In Step 25, processor 11 displays a list of hotels, if any, in database 13 that satisfy the user's criteria. The "list" could be a list of hotel names or a map with tags, or any type of graph or textual information.
FIG. 6 illustrates an example of the hotel list 53 provided in Step 25. In this example, the hotel list 53 is displayed on the same screen 50 as the dialog box 51 containing the selection criteria. As illustrated, Step 25 has resulted in a number of hotels. The list 53 may be scrolled by means of scroll buttons 53a.
Referring again to FIG. 2, in Step 26, the user may modify or repeat the search by adding, deleting, or changing criteria entered in Step 23. This will result in a new hotel list 53.
FIGS. 5 and 6 illustrate how Step 26 may be implemented as part of a menu 54 on the Find Hotel screen 50. Menu 54 provides a number of available actions that can be taken before or after entry of criteria and searching. Each available action has an associated button 54a. A Refresh Hotel List button results in a new hotel list if the user has modified the search criteria. The Clear button permits the user to clear the selection criteria and start an entirely new search. The Main Menu button return the user to the Main Menu 32. The Help button displays help information for explanation of how to use system 10. The Exit button ends the hotel inquiry process. The Detailed Hotel Information button provides detailed information about a listed hotel, as explained below in connection with FIG. 7. The Print Hotel List button prints the hotel list 53 on printer 17. The Print Hotel Information button prints detailed information about a selected hotel on list 53.
Referring again to FIG. 2, in Step 27, processor 11 receives an identifier from the user of a hotel on the list 53. In the example of FIG. 6, Step 27 is performed if the user highlights a hotel on the hotel list 53 and clicks the Detailed Hotel Information button on menu 54. In Step 28, processor 11 generates a display of detailed hotel information about the hotel selected in Step 27. This display will include data from database 13 that describes that hotel in the various selection categories and may include additional information.
FIG. 7 illustrates an example of Step 28, a Hotel Information screen 70, with "property level" information for a particular hotel. The Hotel Information screen 70 includes a directory box 71 with information such as the hotel's address and telephone. It also has a Files box 72, with virtual files for various categories of data. These categories include Meetings, Travel Policy, Map, Picture, Rates, Features, Amenities, and Location. Each field contains text or graphics with information particular to the selected hotel. In FIGURE 7, the Rates file is "open" and rate information is displayed on the screen. A file is opened by clicking on the tab at the upper left corner of the file. For example, if a user viewing the display of FIG. 7 were to click on the tab of the Meetings file with mouse 14, the Rates file would close and the Meetings file would open. The Rates information would be replaced by Meetings information on display 16.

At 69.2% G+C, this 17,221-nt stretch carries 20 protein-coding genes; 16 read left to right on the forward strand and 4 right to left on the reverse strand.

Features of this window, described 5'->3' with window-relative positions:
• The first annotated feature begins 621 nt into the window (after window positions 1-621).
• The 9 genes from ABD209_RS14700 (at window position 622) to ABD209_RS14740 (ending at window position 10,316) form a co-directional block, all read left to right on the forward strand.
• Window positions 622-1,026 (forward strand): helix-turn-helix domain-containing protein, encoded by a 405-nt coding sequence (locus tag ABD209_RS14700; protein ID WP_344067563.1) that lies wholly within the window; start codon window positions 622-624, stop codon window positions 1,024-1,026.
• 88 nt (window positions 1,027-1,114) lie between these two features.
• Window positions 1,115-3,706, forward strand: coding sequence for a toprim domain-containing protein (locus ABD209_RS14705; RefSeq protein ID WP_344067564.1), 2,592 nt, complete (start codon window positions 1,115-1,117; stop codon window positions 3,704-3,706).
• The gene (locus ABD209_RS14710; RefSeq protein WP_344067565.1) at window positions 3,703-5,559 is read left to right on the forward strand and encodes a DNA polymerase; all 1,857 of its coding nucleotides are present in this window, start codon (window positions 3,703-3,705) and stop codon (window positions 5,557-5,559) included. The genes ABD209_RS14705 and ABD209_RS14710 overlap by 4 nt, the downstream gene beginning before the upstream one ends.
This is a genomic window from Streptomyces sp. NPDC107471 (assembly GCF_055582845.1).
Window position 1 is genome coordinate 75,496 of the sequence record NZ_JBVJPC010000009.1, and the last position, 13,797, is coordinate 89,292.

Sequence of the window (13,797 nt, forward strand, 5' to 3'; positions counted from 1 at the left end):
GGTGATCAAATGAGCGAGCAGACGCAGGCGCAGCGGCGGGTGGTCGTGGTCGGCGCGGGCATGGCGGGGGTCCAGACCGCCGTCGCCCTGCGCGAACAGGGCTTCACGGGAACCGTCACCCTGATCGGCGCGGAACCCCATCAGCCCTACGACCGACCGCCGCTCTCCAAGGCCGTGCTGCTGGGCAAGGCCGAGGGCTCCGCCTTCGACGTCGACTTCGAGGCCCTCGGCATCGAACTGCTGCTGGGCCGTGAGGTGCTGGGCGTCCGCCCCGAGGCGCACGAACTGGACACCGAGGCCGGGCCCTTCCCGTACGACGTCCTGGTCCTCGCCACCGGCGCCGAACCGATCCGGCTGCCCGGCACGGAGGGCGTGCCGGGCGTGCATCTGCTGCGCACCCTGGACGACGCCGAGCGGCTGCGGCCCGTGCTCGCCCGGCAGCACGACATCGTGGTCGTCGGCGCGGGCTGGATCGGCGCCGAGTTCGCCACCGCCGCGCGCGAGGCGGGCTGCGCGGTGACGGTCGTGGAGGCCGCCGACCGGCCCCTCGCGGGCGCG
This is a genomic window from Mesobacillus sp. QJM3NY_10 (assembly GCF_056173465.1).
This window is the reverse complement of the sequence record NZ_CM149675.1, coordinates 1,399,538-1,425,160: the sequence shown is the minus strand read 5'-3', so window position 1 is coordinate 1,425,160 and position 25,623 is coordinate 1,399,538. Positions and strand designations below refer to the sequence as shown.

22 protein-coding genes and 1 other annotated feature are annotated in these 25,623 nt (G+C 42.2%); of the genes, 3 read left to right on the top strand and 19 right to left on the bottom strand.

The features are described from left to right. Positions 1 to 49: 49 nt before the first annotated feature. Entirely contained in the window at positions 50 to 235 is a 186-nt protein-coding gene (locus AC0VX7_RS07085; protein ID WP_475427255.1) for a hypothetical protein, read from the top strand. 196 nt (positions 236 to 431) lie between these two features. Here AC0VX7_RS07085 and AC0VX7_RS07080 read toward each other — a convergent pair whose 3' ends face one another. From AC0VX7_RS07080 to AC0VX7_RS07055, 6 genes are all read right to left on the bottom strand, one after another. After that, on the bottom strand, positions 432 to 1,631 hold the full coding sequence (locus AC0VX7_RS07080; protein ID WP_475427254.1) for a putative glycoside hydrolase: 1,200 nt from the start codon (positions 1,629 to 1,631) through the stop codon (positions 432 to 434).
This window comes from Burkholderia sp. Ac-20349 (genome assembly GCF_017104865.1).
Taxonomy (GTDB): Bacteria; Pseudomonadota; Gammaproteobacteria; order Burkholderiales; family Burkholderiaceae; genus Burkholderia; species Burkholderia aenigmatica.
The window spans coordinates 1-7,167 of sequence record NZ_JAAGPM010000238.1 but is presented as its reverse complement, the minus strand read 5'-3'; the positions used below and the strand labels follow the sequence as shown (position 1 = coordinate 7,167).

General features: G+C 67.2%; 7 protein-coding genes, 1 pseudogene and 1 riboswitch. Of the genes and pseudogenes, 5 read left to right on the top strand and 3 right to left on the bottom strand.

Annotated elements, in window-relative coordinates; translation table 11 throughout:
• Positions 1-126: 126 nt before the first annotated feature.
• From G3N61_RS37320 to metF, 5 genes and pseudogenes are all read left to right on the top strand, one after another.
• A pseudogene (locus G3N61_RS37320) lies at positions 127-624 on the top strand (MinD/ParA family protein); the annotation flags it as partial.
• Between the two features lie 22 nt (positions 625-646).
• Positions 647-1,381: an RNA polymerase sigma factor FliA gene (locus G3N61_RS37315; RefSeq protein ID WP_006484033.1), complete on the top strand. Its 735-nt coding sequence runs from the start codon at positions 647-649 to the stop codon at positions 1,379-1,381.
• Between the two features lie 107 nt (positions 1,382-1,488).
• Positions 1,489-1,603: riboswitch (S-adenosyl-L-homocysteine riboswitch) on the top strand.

As illustrated in FIG. 7, the Rates file has a number of subfiles. These include "Towers", "Suites", "BTI Rates", and "Corporate", each representing a unique category of rates. Each subfile may be opened by clicking on its tab. When opened, these subfiles provide information about special rates. The other files of the files box 72 of Hotel Information Screen 70 operate in a manner similar to the Rates file. The Features file displays information such as room type, blackout dates, guarantee and cancel policy, and accessibility to the disabled. The Amenities file displays information such as complementary breakfast, free local calls, health club, fax in room, and coffee in room. The Location file displays information such as the nearest airport and its distance from the hotel and airport transportation.
The Hotel Information screen 70 also has set of Navigation buttons 73. These buttons 73 permit the user to change the display to view detailed information about the first, last, next, previous hotel on the list 53, or to mark a hotel on the list 53, or to jump to a marked hotel. A Hotel Detail Menu 74 provides additional options. Previous Screen button returns the user to the previous screen. A Print Hotel Information button causes detailed information about the currently selected hotel to be printed. A Print Reservation button causes a reservation form for the currently selected hotel to be printed. A Print to File button causes the data on screen 70 to be copied to a data file. A Main Menu button returns the user to the Main Menu 32. A Help button causes program information to be displayed. An Exit button ends the hotel inquiry process.
Although the invention has been described with reference to specific embodiments, this description is not meant to be construed in a limiting sense. Various modifications of the disclosed embodiments, as well as alternative embodiments, will be apparent to persons skilled in the art. It is, therefore, contemplated that the appended claims will cover all modifications that fall within the true scope of the invention.
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|U.S. Classification||705/5, 707/999.004|
|International Classification||G06Q10/00, G06F17/30|
|Cooperative Classification||Y10S707/99934, G06Q10/02, G06Q50/12, G06Q10/00|
|European Classification||G06Q50/12, G06Q10/02, G06Q10/00|
|Jan 31, 1996||AS||Assignment|
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|Nov 21, 1997||AS||Assignment|